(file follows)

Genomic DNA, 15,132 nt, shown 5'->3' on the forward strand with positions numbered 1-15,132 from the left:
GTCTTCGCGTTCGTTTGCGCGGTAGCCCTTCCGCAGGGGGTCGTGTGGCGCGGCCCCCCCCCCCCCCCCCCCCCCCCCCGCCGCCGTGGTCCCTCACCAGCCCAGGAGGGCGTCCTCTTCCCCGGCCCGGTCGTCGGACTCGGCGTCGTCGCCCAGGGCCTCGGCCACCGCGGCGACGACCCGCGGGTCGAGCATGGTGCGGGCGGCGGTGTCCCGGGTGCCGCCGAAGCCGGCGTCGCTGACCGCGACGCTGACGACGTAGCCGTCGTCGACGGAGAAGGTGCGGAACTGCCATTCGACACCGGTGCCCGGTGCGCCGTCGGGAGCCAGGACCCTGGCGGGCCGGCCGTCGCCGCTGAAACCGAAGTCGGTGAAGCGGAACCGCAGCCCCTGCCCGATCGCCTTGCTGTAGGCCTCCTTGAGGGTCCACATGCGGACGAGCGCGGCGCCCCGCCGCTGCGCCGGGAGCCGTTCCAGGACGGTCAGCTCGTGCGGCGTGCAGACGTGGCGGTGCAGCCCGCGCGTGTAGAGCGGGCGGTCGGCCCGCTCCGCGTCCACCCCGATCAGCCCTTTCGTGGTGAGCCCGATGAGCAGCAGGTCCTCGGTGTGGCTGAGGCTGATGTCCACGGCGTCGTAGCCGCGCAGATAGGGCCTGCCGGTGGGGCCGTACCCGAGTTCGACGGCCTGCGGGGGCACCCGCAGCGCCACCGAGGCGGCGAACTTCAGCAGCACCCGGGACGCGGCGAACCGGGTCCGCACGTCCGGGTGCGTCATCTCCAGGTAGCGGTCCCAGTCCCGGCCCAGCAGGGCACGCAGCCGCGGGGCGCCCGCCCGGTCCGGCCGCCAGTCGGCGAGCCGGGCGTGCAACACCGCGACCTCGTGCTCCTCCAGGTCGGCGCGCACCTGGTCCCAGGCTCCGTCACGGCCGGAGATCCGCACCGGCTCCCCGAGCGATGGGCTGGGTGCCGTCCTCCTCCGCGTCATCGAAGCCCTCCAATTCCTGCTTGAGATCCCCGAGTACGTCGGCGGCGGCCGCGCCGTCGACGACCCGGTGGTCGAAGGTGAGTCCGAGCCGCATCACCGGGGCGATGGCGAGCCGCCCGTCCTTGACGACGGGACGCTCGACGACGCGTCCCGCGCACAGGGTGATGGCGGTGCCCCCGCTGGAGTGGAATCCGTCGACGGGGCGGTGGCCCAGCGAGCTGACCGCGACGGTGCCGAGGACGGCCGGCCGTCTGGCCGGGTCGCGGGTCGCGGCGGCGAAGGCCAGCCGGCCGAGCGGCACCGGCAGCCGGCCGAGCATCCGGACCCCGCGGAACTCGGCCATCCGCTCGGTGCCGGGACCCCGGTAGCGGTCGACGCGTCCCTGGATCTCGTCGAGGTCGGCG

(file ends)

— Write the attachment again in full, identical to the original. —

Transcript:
Genomic DNA, 15,132 nt, shown 5'->3' on the forward strand with positions numbered 1-15,132 from the left:
GTCTTCGCGTTCGTTTGCGCGGTAGCCCTTCCGCAGGGGGTCGTGTGGCGCGGCCCCCCCCCCCCCCCCCCCCCCCCCCGCCGCCGTGGTCCCTCACCAGCCCAGGAGGGCGTCCTCTTCCCCGGCCCGGTCGTCGGACTCGGCGTCGTCGCCCAGGGCCTCGGCCACCGCGGCGACGACCCGCGGGTCGAGCATGGTGCGGGCGGCGGTGTCCCGGGTGCCGCCGAAGCCGGCGTCGCTGACCGCGACGCTGACGACGTAGCCGTCGTCGACGGAGAAGGTGCGGAACTGCCATTCGACACCGGTGCCCGGTGCGCCGTCGGGAGCCAGGACCCTGGCGGGCCGGCCGTCGCCGCTGAAACCGAAGTCGGTGAAGCGGAACCGCAGCCCCTGCCCGATCGCCTTGCTGTAGGCCTCCTTGAGGGTCCACATGCGGACGAGCGCGGCGCCCCGCCGCTGCGCCGGGAGCCGTTCCAGGACGGTCAGCTCGTGCGGCGTGCAGACGTGGCGGTGCAGCCCGCGCGTGTAGAGCGGGCGGTCGGCCCGCTCCGCGTCCACCCCGATCAGCCCTTTCGTGGTGAGCCCGATGAGCAGCAGGTCCTCGGTGTGGCTGAGGCTGATGTCCACGGCGTCGTAGCCGCGCAGATAGGGCCTGCCGGTGGGGCCGTACCCGAGTTCGACGGCCTGCGGGGGCACCCGCAGCGCCACCGAGGCGGCGAACTTCAGCAGCACCCGGGACGCGGCGAACCGGGTCCGCACGTCCGGGTGCGTCATCTCCAGGTAGCGGTCCCAGTCCCGGCCCAGCAGGGCACGCAGCCGCGGGGCGCCCGCCCGGTCCGGCCGCCAGTCGGCGAGCCGGGCGTGCAACACCGCGACCTCGTGCTCCTCCAGGTCGGCGCGCACCTGGTCCCAGGCTCCGTCACGGCCGGAGATCCGCACCGGCTCCCCGAGCGATGGGCTGGGTGCCGTCCTCCTCCGCGTCATCGAAGCCCTCCAATTCCTGCTTGAGATCCCCGAGTACGTCGGCGGCGGCCGCGCCGTCGACGACCCGGTGGTCGAAGGTGAGTCCGAGCCGCATCACCGGGGCGATGGCGAGCCGCCCGTCCTTGACGACGGGACGCTCGACGACGCGTCCCGCGCACAGGGTGATGGCGGTGCCCCCGCTGGAGTGGAATCCGTCGACGGGGCGGTGGCCCAGCGAGCTGACCGCGACGGTGCCGAGGACGGCCGGCCGTCTGGCCGGGTCGCGGGTCGCGGCGGCGAAGGCCAGCCGGCCGAGCGGCACCGGCAGCCGGCCGAGCATCCGGACCCCGCGGAACTCGGCCATCCGCTCGGTGCCGGGACCCCGGTAGCGGTCGACGCGTCCCTGGATCTCGTCGAGGTCGGCG